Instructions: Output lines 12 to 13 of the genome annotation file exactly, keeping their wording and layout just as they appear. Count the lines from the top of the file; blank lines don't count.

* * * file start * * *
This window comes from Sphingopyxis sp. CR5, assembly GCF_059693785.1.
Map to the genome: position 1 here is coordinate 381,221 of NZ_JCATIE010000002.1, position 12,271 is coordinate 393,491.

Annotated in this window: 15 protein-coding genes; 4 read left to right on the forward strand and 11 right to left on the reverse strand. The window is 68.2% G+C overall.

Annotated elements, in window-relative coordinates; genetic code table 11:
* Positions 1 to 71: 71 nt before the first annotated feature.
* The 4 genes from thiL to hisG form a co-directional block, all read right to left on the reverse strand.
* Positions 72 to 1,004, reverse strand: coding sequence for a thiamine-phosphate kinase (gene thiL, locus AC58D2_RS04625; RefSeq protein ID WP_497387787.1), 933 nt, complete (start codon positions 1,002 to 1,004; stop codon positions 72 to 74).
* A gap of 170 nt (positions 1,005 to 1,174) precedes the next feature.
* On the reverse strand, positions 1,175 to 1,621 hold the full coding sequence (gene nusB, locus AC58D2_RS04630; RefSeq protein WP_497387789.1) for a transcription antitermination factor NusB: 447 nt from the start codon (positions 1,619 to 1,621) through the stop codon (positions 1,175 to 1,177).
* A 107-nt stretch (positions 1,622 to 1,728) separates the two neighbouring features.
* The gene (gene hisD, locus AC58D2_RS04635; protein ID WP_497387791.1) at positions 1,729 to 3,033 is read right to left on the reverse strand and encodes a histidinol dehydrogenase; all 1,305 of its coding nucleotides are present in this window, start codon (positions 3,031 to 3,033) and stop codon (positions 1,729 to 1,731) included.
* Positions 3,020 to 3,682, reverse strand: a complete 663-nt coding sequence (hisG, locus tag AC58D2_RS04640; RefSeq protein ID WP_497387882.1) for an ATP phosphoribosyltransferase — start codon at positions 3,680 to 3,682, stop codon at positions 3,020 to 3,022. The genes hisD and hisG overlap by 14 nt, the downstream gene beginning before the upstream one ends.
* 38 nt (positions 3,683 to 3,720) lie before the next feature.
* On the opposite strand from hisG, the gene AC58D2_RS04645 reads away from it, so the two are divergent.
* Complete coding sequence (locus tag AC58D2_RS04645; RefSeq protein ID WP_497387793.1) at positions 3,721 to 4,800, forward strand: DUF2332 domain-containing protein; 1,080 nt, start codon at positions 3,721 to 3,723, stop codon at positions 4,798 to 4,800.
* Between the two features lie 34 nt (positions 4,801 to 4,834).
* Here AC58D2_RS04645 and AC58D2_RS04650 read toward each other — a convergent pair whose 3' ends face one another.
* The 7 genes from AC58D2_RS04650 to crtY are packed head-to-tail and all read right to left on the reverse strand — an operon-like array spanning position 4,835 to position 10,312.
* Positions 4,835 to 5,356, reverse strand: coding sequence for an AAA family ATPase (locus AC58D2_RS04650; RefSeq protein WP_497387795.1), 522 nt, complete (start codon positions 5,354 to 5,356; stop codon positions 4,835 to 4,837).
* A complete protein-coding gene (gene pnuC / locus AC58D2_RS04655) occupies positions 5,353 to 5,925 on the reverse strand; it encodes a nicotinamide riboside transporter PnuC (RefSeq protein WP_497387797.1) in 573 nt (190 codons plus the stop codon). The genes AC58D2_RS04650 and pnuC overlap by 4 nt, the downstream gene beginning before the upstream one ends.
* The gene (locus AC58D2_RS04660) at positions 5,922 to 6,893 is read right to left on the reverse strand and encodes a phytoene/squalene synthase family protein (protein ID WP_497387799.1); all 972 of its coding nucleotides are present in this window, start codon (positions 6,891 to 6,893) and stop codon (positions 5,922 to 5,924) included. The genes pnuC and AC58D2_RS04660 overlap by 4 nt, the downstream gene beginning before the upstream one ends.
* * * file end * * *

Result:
* Positions 3,020 to 3,682, reverse strand: a complete 663-nt coding sequence (hisG, locus tag AC58D2_RS04640; RefSeq protein ID WP_497387882.1) for an ATP phosphoribosyltransferase — start codon at positions 3,680 to 3,682, stop codon at positions 3,020 to 3,022. The genes hisD and hisG overlap by 14 nt, the downstream gene beginning before the upstream one ends.
* 38 nt (positions 3,683 to 3,720) lie before the next feature.